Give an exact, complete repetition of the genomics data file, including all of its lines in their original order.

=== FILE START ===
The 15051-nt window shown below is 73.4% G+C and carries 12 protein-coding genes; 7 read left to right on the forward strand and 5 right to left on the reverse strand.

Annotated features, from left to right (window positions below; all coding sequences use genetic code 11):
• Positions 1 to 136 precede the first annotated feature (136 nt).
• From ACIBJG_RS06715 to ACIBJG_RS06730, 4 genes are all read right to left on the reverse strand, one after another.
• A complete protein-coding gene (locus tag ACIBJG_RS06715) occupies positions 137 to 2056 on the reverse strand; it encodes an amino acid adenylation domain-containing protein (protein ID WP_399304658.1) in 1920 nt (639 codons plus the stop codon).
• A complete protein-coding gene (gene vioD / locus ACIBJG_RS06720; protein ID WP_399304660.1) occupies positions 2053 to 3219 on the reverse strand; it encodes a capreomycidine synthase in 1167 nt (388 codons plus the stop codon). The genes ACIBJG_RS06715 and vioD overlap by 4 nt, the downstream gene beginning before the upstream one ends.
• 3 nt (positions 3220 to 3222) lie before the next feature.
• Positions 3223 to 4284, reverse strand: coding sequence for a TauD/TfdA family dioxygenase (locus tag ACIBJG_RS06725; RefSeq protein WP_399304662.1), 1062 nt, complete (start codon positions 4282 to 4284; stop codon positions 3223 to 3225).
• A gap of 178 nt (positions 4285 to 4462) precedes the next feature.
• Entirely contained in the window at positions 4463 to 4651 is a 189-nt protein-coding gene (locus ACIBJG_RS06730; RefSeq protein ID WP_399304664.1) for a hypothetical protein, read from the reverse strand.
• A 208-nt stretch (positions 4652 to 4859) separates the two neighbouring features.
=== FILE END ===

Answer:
The 15051-nt window shown below is 73.4% G+C and carries 12 protein-coding genes; 7 read left to right on the forward strand and 5 right to left on the reverse strand.

Annotated features, from left to right (window positions below; all coding sequences use genetic code 11):
• Positions 1 to 136 precede the first annotated feature (136 nt).
• From ACIBJG_RS06715 to ACIBJG_RS06730, 4 genes are all read right to left on the reverse strand, one after another.
• A complete protein-coding gene (locus tag ACIBJG_RS06715) occupies positions 137 to 2056 on the reverse strand; it encodes an amino acid adenylation domain-containing protein (protein ID WP_399304658.1) in 1920 nt (639 codons plus the stop codon).
• A complete protein-coding gene (gene vioD / locus ACIBJG_RS06720; protein ID WP_399304660.1) occupies positions 2053 to 3219 on the reverse strand; it encodes a capreomycidine synthase in 1167 nt (388 codons plus the stop codon). The genes ACIBJG_RS06715 and vioD overlap by 4 nt, the downstream gene beginning before the upstream one ends.
• 3 nt (positions 3220 to 3222) lie before the next feature.
• Positions 3223 to 4284, reverse strand: coding sequence for a TauD/TfdA family dioxygenase (locus tag ACIBJG_RS06725; RefSeq protein WP_399304662.1), 1062 nt, complete (start codon positions 4282 to 4284; stop codon positions 3223 to 3225).
• A gap of 178 nt (positions 4285 to 4462) precedes the next feature.
• Entirely contained in the window at positions 4463 to 4651 is a 189-nt protein-coding gene (locus ACIBJG_RS06730; RefSeq protein ID WP_399304664.1) for a hypothetical protein, read from the reverse strand.
• A 208-nt stretch (positions 4652 to 4859) separates the two neighbouring features.